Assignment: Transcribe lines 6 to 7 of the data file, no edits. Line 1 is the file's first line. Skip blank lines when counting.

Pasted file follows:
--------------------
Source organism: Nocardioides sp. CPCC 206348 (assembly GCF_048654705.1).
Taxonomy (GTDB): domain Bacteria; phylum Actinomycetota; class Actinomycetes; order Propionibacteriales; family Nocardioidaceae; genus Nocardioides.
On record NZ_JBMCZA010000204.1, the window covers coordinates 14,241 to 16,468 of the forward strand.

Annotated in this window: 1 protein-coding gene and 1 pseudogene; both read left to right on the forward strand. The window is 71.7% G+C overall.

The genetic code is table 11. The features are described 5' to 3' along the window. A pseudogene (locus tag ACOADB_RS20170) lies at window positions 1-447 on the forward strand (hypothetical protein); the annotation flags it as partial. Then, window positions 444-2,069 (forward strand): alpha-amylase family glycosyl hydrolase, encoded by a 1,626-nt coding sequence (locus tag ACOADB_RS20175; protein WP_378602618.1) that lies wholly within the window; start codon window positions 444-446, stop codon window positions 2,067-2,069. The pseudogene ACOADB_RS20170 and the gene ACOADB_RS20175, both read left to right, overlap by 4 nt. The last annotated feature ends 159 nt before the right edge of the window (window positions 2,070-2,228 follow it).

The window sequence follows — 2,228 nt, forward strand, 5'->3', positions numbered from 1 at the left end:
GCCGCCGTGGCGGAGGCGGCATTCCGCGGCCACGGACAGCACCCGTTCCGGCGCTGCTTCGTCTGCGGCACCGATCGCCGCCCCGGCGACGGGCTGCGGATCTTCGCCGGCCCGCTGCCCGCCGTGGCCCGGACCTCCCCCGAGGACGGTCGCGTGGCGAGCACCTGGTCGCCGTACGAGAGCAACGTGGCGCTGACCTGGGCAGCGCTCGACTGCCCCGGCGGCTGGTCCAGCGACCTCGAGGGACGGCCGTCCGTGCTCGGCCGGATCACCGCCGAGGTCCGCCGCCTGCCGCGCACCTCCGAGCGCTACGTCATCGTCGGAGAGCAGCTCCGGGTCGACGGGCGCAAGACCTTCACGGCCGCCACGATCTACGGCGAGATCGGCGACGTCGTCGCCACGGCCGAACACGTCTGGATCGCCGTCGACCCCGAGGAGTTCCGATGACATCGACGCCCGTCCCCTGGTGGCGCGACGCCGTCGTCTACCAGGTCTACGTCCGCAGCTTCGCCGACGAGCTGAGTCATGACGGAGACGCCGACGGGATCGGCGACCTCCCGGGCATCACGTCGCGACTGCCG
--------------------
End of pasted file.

The window sequence follows — 2,228 nt, forward strand, 5'->3', positions numbered from 1 at the left end:
GCCGCCGTGGCGGAGGCGGCATTCCGCGGCCACGGACAGCACCCGTTCCGGCGCTGCTTCGTCTGCGGCACCGATCGCCGCCCCGGCGACGGGCTGCGGATCTTCGCCGGCCCGCTGCCCGCCGTGGCCCGGACCTCCCCCGAGGACGGTCGCGTGGCGAGCACCTGGTCGCCGTACGAGAGCAACGTGGCGCTGACCTGGGCAGCGCTCGACTGCCCCGGCGGCTGGTCCAGCGACCTCGAGGGACGGCCGTCCGTGCTCGGCCGGATCACCGCCGAGGTCCGCCGCCTGCCGCGCACCTCCGAGCGCTACGTCATCGTCGGAGAGCAGCTCCGGGTCGACGGGCGCAAGACCTTCACGGCCGCCACGATCTACGGCGAGATCGGCGACGTCGTCGCCACGGCCGAACACGTCTGGATCGCCGTCGACCCCGAGGAGTTCCGATGACATCGACGCCCGTCCCCTGGTGGCGCGACGCCGTCGTCTACCAGGTCTACGTCCGCAGCTTCGCCGACGAGCTGAGTCATGACGGAGACGCCGACGGGATCGGCGACCTCCCGGGCATCACGTCGCGACTGCCG